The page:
Today, there’s Jason Baum at Boston College, Christian Megliola, Jeff Twiss, Brian Olive, Brandon Chinn and Heather Walker with the Celtics, Matt Chmura, Brandon McNelis, Travis Basciotta with the Bruins, Kevin Gregg, Justin Long, Abby Murphy, Kyle Montemagno at the Red Sox. All of those listed above do their job tirelessly and help me to do my job while granting access to best serve as the conduit between team and fan. It’s sometimes a thankless job but without them, I wouldn’t have been able to do my job.
Of course, there are countless colleagues with whom I’ve developed lifelong friendships. This is probably dangerous, but I’ll try to point out some. In TV, there’s the folks like Dan Roche and producer Joe Giza, Mike Giardi, Tom Curran, all the photographers including Pablo Cortez, Glenn Gleason and Bill Messina (The Camera Guys) and Walt McGraw.
Special props out to Mike Reiss, Doug Kyed, Chris Price all of whom taught me so much on the Patriots beat. My current colleague Evan Lazar has been a revelation in terms of the way he watches games and breaks down film. It’s been so much fun talking football with him because he believes in “the game’s the thing,” something that has been a mantra of mine since 1993. I got into the business because I wanted to watch games and write and talk about them.
I want to single out Rob Bradford of WEEI and WEEI.com, a true friend who helped me at a critical time in 2008 as WEEI.com was getting up and started. Without his help, I wouldn’t have had the experiences in Boston sports over the last 10 years.
Chris Price and Ryan Hannable deserve special mention as they tolerated many a drive to Patriots road games. All is appreciated. Oneida! Thanks to Alan Segel for listening to my occasional press box rants.
Then there’s the irrepressible Nick Gelso, the visionary founder of CLNS Media, who brought me on board in 2017 and gave me the chance to succeed in the ever-growing space of podcasting and video while also continuing to encourage me to promote my voice with the written word. Thanks to John Zannis, whose vision is helping expand CLNS into an even greater market by hiring great, great talents like Evan Lazar, Evan Marinofsky and Sierra Goodwill. I’ve developed great relationships in my three short years at CLNS, including those with the likes of my Patriots Beat producer Mike Alongi and Guy Neer and Alex Barth, now with 98.5 The Sports Hub.
There are the friendships I developed over the years with wonderful souls who are no longer with us, and at the top of that list is Carl Beane, the great voice of Fenway Park. Carl was one of the first people I met covering Boston sports (and occasionally Hartford Whalers) back in the day. He brought in me in and showed me the ropes and the people to know to help me do my job. I was devastated in 2012 when he was taken from us at a far too young age. He was my first mentor in Boston, and his lessons of work ethic as well as being direct and concise stick with me today. I have a personalized picture of Tom Brady in my office. It’s not signed by the quarterback but rather by the author of the game story after the Patriots beat the Eagles in Super Bowl XXXIX, the late Nick Cafardo.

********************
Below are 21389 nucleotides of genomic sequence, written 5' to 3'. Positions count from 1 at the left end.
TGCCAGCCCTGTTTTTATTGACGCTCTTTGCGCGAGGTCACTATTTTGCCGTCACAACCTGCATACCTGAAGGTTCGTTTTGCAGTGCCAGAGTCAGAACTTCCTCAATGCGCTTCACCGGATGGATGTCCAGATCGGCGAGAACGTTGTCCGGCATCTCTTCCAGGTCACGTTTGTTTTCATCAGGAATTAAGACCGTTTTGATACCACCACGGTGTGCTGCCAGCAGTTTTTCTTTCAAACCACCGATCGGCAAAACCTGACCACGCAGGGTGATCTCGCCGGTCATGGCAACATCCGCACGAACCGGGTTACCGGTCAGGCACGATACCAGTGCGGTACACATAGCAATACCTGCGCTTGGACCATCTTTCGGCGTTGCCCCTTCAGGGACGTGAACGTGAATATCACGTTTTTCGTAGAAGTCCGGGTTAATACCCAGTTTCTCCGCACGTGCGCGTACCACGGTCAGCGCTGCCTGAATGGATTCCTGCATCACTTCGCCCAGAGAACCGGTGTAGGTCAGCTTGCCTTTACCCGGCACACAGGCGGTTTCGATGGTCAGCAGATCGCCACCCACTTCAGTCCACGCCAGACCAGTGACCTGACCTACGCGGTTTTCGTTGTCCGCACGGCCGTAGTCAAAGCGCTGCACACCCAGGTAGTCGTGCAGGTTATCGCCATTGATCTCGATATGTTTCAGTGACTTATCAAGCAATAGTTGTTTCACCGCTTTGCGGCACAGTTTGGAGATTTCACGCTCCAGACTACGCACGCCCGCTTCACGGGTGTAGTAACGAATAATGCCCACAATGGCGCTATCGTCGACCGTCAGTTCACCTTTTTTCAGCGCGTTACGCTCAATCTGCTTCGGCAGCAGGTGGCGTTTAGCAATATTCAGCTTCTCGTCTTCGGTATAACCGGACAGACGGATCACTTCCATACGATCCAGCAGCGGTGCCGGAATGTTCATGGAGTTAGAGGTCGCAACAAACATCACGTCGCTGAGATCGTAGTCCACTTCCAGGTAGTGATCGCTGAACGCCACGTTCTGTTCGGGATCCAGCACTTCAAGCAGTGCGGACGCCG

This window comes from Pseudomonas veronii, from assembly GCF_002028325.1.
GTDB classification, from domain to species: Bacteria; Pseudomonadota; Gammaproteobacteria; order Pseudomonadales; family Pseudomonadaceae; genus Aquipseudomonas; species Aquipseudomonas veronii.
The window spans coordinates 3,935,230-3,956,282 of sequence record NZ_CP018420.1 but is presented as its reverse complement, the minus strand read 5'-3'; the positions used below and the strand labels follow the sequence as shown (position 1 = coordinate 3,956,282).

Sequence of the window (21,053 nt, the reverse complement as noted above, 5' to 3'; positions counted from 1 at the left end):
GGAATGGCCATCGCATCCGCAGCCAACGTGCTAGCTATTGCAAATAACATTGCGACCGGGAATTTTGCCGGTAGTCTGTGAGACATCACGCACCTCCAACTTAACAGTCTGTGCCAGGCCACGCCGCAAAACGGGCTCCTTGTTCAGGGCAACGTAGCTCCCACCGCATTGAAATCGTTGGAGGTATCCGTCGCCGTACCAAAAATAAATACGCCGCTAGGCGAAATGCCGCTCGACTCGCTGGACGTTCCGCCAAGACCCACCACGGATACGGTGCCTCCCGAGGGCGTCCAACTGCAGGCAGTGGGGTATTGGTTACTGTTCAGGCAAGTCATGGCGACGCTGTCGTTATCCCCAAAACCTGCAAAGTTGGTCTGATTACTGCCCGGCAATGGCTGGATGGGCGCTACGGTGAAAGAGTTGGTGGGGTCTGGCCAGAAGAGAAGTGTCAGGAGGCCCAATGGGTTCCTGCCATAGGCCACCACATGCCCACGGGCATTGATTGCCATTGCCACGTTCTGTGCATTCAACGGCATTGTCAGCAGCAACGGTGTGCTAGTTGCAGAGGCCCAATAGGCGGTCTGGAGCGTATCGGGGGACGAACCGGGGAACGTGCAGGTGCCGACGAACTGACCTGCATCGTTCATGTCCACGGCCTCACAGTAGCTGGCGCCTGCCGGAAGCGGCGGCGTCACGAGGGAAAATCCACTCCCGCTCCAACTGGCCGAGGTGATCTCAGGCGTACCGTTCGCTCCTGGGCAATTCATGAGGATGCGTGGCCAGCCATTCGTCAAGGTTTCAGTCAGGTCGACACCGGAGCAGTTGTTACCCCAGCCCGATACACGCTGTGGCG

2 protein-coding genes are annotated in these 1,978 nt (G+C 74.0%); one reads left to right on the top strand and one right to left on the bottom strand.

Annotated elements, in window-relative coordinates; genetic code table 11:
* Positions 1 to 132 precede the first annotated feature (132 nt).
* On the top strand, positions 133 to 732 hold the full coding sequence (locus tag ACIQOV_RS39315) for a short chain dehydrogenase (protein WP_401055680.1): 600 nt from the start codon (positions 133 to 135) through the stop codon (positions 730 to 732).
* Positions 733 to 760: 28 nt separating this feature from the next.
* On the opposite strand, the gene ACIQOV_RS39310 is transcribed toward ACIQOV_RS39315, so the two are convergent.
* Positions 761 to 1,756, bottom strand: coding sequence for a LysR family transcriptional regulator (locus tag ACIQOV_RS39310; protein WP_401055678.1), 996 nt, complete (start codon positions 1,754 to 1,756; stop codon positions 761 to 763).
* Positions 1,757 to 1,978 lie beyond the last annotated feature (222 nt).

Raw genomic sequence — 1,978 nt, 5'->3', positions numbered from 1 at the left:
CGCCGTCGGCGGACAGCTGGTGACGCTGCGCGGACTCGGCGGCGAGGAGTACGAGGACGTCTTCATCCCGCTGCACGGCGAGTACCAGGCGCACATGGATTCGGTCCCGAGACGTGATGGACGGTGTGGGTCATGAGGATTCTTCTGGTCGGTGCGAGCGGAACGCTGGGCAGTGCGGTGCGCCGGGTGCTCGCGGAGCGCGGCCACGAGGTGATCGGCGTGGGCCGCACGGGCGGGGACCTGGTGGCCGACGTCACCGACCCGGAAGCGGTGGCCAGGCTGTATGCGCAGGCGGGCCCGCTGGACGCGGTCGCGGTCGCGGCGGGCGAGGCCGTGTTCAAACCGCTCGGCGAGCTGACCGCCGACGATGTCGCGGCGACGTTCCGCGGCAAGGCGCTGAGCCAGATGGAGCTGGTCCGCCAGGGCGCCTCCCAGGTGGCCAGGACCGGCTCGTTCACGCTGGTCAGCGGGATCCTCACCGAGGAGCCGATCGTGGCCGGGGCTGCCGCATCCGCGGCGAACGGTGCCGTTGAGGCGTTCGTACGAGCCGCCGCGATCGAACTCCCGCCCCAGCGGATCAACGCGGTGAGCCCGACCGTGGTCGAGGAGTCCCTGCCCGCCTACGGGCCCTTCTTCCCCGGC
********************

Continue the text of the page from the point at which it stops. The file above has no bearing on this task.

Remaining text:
I have one more debt of gratitude. To everyone who has read or heard me for nearly three decades, my sincerest, most heartfelt thanks. Without you all caring about all of the sports, none of this would have really mattered. You are the most passionate fans out there and we as journalists are incredibly blessed to have an audience as engaged as you are in the games we cover.
I began this column writing “it’s time” and indeed it is. After 27 years, it’s time for me to leave New England for Cincinnati, where I grew up and a very short drive to Oxford, where my older daughter Janie attends Miami University. My younger daughter Emma is a writer and a high school senior trying to navigate the pandemic. In between unpacking boxes of memories, I’ll be keeping my fingers crossed as she plans for college.
As for me, I plan on speaking my mind in some shape or form in Southwest Ohio, where the fans would be grateful for a tiny fraction of the success I’ve seen and covered over the last 27 years. But, as I’ve seen and to quote Kevin Garnett, anything is possible.